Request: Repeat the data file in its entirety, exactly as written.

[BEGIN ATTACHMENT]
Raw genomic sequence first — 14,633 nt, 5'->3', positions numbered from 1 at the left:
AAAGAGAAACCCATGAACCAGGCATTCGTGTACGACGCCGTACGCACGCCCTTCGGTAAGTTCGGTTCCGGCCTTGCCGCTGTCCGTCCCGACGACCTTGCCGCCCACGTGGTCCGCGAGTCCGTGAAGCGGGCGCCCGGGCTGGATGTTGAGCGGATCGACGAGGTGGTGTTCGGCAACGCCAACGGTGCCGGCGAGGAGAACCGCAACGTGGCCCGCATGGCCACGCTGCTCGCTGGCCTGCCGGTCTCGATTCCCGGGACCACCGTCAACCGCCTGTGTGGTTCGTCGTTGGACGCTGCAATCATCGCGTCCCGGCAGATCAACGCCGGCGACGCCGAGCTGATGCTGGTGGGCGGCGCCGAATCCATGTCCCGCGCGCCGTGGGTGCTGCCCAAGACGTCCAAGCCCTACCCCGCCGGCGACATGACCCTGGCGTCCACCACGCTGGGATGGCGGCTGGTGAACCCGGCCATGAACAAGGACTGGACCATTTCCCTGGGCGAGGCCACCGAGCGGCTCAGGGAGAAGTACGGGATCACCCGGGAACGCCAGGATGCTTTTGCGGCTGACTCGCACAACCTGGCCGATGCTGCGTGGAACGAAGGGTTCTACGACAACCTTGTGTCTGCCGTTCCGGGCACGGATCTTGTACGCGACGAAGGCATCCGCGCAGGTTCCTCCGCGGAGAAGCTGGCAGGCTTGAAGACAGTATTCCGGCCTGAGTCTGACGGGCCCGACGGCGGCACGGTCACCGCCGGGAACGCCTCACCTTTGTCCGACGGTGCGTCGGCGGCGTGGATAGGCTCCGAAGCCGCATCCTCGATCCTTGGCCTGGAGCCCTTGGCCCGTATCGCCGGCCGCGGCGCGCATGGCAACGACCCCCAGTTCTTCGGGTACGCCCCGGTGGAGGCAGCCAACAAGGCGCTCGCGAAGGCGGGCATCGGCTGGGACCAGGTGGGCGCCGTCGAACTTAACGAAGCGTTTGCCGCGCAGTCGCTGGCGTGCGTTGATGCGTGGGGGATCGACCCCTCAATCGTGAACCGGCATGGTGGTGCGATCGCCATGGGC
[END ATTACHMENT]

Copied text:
Raw genomic sequence first — 14,633 nt, 5'->3', positions numbered from 1 at the left:
AAAGAGAAACCCATGAACCAGGCATTCGTGTACGACGCCGTACGCACGCCCTTCGGTAAGTTCGGTTCCGGCCTTGCCGCTGTCCGTCCCGACGACCTTGCCGCCCACGTGGTCCGCGAGTCCGTGAAGCGGGCGCCCGGGCTGGATGTTGAGCGGATCGACGAGGTGGTGTTCGGCAACGCCAACGGTGCCGGCGAGGAGAACCGCAACGTGGCCCGCATGGCCACGCTGCTCGCTGGCCTGCCGGTCTCGATTCCCGGGACCACCGTCAACCGCCTGTGTGGTTCGTCGTTGGACGCTGCAATCATCGCGTCCCGGCAGATCAACGCCGGCGACGCCGAGCTGATGCTGGTGGGCGGCGCCGAATCCATGTCCCGCGCGCCGTGGGTGCTGCCCAAGACGTCCAAGCCCTACCCCGCCGGCGACATGACCCTGGCGTCCACCACGCTGGGATGGCGGCTGGTGAACCCGGCCATGAACAAGGACTGGACCATTTCCCTGGGCGAGGCCACCGAGCGGCTCAGGGAGAAGTACGGGATCACCCGGGAACGCCAGGATGCTTTTGCGGCTGACTCGCACAACCTGGCCGATGCTGCGTGGAACGAAGGGTTCTACGACAACCTTGTGTCTGCCGTTCCGGGCACGGATCTTGTACGCGACGAAGGCATCCGCGCAGGTTCCTCCGCGGAGAAGCTGGCAGGCTTGAAGACAGTATTCCGGCCTGAGTCTGACGGGCCCGACGGCGGCACGGTCACCGCCGGGAACGCCTCACCTTTGTCCGACGGTGCGTCGGCGGCGTGGATAGGCTCCGAAGCCGCATCCTCGATCCTTGGCCTGGAGCCCTTGGCCCGTATCGCCGGCCGCGGCGCGCATGGCAACGACCCCCAGTTCTTCGGGTACGCCCCGGTGGAGGCAGCCAACAAGGCGCTCGCGAAGGCGGGCATCGGCTGGGACCAGGTGGGCGCCGTCGAACTTAACGAAGCGTTTGCCGCGCAGTCGCTGGCGTGCGTTGATGCGTGGGGGATCGACCCCTCAATCGTGAACCGGCATGGTGGTGCGATCGCCATGGGC